Government must consider bold ideas to allow all corners of the country to compete on the global stage after Brexit, pursuing schemes like investment incentives outside the South East and ‘urban wealth funds’ for major cities, the Institute of Directors proposes today.
In a new report, Connected Economies, People, and Places, the directors’ body argues for action on local growth to be stepped up a gear, calling for ‘regional Cabinet’ meetings, an independent taskforce to monitor areas vulnerable to emerging global and technological trends, and making the Industrial Strategy Council a statutory body.
The recommendations are supported by a survey of over a thousand IoD members, published in the report, revealing that business leaders in every region and nation of the UK lacks confidence in their area’s ability to compete for trade, talent and investment with the rest of the world.
Directors’ number one priority for their local industrial strategies was improving infrastructure, followed by a long-term skills strategy and support for small businesses and start-ups. Meanwhile only one in seven in England said that the current system of LEPs and Growth Hubs was effective at boosting regional business growth.
The IoD report ‘makes a strong business case to give the regions more tools to drive innovation and prosperity’, according to West Midlands Mayor Andy Street. Other proposals included greater control over skills policy for local areas, a suggestion welcomed by Lord Jim O’Neill in his foreword to the report.
Tej Parikh, Chief Economist at the Institute of Directors, said:
“British businesses want to compete on the world stage, and many do, but too often they feel their region is fighting with one hand behind its back. The local growth agenda in the Industrial Strategy is a good starting point, but there have been too many delays and distractions in getting it up and running. Our towns and cities need more autonomy to respond to economic shifts and invest in their specialisms sooner rather than later.
“If our recent industrial history has taught us anything, it’s that we need to get ahead of economic and technological changes before they cause long-lasting damage to local communities. Future-proofing our regions by supporting innovative activities can help generate productivity gains and high-quality jobs across the country, not just in the Southeast. Our regions also need the support to showcase their strengths, boosting their ability to compete both nationally and internationally.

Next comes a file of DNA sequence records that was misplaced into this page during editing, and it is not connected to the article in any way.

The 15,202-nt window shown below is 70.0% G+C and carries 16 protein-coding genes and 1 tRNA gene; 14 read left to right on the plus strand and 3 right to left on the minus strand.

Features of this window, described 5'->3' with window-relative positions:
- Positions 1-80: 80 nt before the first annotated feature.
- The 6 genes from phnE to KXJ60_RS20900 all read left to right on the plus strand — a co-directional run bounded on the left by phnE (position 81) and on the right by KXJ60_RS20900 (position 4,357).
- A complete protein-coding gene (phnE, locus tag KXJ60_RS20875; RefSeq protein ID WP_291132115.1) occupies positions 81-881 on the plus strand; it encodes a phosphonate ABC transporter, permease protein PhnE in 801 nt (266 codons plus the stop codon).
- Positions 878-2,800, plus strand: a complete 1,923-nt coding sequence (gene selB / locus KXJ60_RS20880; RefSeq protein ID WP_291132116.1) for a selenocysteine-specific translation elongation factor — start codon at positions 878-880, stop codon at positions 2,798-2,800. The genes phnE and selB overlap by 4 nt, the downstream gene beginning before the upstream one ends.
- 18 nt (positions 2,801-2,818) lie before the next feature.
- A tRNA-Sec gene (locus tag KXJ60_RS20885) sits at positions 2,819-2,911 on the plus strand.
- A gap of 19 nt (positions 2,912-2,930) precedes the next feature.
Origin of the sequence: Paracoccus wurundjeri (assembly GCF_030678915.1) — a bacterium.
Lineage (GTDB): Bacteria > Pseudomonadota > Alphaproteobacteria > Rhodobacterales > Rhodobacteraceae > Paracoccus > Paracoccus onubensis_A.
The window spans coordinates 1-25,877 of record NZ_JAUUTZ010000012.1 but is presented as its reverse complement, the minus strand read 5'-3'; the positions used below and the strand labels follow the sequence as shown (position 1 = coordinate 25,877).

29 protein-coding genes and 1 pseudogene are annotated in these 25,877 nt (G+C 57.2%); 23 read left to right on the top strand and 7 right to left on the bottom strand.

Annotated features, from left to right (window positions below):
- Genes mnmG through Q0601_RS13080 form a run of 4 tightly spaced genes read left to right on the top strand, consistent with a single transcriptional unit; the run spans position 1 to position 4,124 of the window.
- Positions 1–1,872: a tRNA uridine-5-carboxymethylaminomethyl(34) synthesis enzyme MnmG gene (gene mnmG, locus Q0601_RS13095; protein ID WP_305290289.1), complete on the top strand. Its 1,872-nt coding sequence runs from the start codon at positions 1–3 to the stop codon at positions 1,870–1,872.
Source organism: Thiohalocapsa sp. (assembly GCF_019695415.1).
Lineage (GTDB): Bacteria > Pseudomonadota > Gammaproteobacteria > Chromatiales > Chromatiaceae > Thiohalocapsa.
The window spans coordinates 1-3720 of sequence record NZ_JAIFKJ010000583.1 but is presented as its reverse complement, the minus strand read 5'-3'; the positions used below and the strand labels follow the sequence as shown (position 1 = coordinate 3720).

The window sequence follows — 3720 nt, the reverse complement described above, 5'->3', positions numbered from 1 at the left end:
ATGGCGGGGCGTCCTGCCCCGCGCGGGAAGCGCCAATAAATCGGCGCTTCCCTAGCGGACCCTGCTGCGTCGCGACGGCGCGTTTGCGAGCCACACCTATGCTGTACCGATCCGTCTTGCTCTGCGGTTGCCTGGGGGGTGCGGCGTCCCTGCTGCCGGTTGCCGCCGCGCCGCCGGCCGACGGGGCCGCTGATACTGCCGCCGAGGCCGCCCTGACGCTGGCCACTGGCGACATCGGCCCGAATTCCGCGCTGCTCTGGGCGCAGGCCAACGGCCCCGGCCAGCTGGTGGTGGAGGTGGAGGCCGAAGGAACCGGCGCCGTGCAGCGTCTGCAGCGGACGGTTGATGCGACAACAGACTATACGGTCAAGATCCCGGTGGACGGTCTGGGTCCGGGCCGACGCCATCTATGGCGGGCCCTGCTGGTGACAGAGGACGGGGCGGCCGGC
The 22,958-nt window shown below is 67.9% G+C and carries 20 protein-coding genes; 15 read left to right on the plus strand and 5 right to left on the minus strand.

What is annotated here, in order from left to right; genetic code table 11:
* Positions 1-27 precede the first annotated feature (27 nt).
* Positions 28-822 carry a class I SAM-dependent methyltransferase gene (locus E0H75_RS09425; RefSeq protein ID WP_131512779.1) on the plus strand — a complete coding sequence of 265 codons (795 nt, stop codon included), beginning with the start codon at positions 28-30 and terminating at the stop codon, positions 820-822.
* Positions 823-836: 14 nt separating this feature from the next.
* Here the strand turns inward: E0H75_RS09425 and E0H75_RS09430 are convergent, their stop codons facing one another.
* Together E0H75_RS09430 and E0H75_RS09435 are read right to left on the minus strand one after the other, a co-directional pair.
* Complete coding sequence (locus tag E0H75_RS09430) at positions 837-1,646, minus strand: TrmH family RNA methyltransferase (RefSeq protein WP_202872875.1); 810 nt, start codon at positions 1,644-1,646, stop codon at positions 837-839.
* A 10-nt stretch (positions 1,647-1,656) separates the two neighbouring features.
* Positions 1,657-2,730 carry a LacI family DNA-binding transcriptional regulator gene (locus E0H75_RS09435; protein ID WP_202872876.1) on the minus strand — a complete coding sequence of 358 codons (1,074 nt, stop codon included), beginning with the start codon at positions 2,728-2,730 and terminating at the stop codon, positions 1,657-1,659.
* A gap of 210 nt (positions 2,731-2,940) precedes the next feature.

“Finding the cash to stimulate our regional economies will also become more challenging as competing demands intensify, so we must explore new ways to raise long-term funds that will build thriving local business environments. By strengthening networks between regional stakeholders – including key employers, government, universities and training providers – we can cultivate more responsive labour markets and business support. Parts of the country with low productivity will also benefit from placed-based reliefs and investment incentives to turbocharge their economies.
“As the UK leaves the European Union it is an opportune moment to refresh how we drive growth across the country. Encouraging enterprise in every region will be crucial to making ‘Global Britain’ a reality.”
Further detail on some of the proposals (see page 13 of the report):
- Develop a stronger institutional framework to co-ordinate regional policy. Create an independent taskforce to assess areas vulnerable to global trends, develop a regular schedule of ‘regional Cabinet’ meetings between ministers and regional authorities, and make the Industrial Strategy Council a statutory body akin to the Office for Budget Responsibility.
- Drive innovation through regional autonomy and specialisms. Outline a long-term plan for devolution and decentralisation, invest in innovative industry clusters, and support collaboration between business and universities.
- Create new funding channels and incentives to support local investment. Explore new long-term funding options, evaluate place-based incentives such as investment reliefs to stimulate disadvantaged areas, further enable local authorities to raise finances through retained revenues and investment funds, and design the Shared Prosperity Fund to drive growth in low-productivity regions.
- Improve the responsiveness of local skills policy. Consider further devolution of skills powers, enhance communication between LEPs, local businesses, and education institutions, and increase the flexibility for employers and local stakeholders to decide how to allocate Apprenticeship Levy funds.